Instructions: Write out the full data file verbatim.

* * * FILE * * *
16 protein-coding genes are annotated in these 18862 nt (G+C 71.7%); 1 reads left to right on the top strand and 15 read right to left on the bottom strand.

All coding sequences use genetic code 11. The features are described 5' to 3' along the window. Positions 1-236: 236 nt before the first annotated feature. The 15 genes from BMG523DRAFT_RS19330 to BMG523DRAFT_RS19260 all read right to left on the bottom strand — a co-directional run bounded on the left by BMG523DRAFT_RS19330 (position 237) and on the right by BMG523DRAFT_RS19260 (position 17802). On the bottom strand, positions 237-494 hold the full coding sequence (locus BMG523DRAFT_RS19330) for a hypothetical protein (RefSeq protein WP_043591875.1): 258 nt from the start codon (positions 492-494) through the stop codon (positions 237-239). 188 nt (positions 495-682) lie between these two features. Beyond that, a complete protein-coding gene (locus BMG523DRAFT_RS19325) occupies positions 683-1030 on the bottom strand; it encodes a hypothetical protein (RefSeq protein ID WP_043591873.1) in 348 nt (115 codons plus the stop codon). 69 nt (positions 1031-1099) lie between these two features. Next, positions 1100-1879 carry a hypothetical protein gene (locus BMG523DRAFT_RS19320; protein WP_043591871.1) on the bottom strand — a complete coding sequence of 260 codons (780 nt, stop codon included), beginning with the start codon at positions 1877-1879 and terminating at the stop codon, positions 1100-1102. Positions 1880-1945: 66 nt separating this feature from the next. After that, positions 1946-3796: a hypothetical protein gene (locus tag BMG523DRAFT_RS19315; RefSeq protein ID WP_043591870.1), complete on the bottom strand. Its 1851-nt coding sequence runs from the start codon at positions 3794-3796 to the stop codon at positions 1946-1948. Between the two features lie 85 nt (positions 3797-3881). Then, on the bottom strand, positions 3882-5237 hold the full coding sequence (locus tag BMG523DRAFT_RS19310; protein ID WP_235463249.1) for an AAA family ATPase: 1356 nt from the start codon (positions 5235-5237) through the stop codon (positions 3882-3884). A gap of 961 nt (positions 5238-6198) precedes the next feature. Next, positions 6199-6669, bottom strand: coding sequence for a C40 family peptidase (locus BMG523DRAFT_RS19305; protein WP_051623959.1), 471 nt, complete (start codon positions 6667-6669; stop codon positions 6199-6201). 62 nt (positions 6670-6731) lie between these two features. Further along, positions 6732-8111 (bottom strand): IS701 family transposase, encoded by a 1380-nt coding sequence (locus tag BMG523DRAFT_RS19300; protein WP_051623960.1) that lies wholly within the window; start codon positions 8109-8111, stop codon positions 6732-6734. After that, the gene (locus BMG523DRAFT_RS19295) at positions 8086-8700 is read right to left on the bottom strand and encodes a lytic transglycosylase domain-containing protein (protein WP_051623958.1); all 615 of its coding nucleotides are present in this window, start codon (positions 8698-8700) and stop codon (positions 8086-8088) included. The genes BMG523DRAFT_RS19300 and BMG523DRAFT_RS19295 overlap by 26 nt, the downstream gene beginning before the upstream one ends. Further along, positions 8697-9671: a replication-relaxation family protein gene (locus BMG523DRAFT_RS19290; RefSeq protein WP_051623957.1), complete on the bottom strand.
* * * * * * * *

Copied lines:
16 protein-coding genes are annotated in these 18862 nt (G+C 71.7%); 1 reads left to right on the top strand and 15 read right to left on the bottom strand.

All coding sequences use genetic code 11. The features are described 5' to 3' along the window. Positions 1-236: 236 nt before the first annotated feature. The 15 genes from BMG523DRAFT_RS19330 to BMG523DRAFT_RS19260 all read right to left on the bottom strand — a co-directional run bounded on the left by BMG523DRAFT_RS19330 (position 237) and on the right by BMG523DRAFT_RS19260 (position 17802). On the bottom strand, positions 237-494 hold the full coding sequence (locus BMG523DRAFT_RS19330) for a hypothetical protein (RefSeq protein WP_043591875.1): 258 nt from the start codon (positions 492-494) through the stop codon (positions 237-239). 188 nt (positions 495-682) lie between these two features. Beyond that, a complete protein-coding gene (locus BMG523DRAFT_RS19325) occupies positions 683-1030 on the bottom strand; it encodes a hypothetical protein (RefSeq protein ID WP_043591873.1) in 348 nt (115 codons plus the stop codon). 69 nt (positions 1031-1099) lie between these two features. Next, positions 1100-1879 carry a hypothetical protein gene (locus BMG523DRAFT_RS19320; protein WP_043591871.1) on the bottom strand — a complete coding sequence of 260 codons (780 nt, stop codon included), beginning with the start codon at positions 1877-1879 and terminating at the stop codon, positions 1100-1102. Positions 1880-1945: 66 nt separating this feature from the next. After that, positions 1946-3796: a hypothetical protein gene (locus tag BMG523DRAFT_RS19315; RefSeq protein ID WP_043591870.1), complete on the bottom strand. Its 1851-nt coding sequence runs from the start codon at positions 3794-3796 to the stop codon at positions 1946-1948. Between the two features lie 85 nt (positions 3797-3881). Then, on the bottom strand, positions 3882-5237 hold the full coding sequence (locus tag BMG523DRAFT_RS19310; protein ID WP_235463249.1) for an AAA family ATPase: 1356 nt from the start codon (positions 5235-5237) through the stop codon (positions 3882-3884). A gap of 961 nt (positions 5238-6198) precedes the next feature. Next, positions 6199-6669, bottom strand: coding sequence for a C40 family peptidase (locus BMG523DRAFT_RS19305; protein WP_051623959.1), 471 nt, complete (start codon positions 6667-6669; stop codon positions 6199-6201). 62 nt (positions 6670-6731) lie between these two features. Further along, positions 6732-8111 (bottom strand): IS701 family transposase, encoded by a 1380-nt coding sequence (locus tag BMG523DRAFT_RS19300; protein WP_051623960.1) that lies wholly within the window; start codon positions 8109-8111, stop codon positions 6732-6734. After that, the gene (locus BMG523DRAFT_RS19295) at positions 8086-8700 is read right to left on the bottom strand and encodes a lytic transglycosylase domain-containing protein (protein WP_051623958.1); all 615 of its coding nucleotides are present in this window, start codon (positions 8698-8700) and stop codon (positions 8086-8088) included. The genes BMG523DRAFT_RS19300 and BMG523DRAFT_RS19295 overlap by 26 nt, the downstream gene beginning before the upstream one ends. Further along, positions 8697-9671: a replication-relaxation family protein gene (locus BMG523DRAFT_RS19290; RefSeq protein WP_051623957.1), complete on the bottom strand.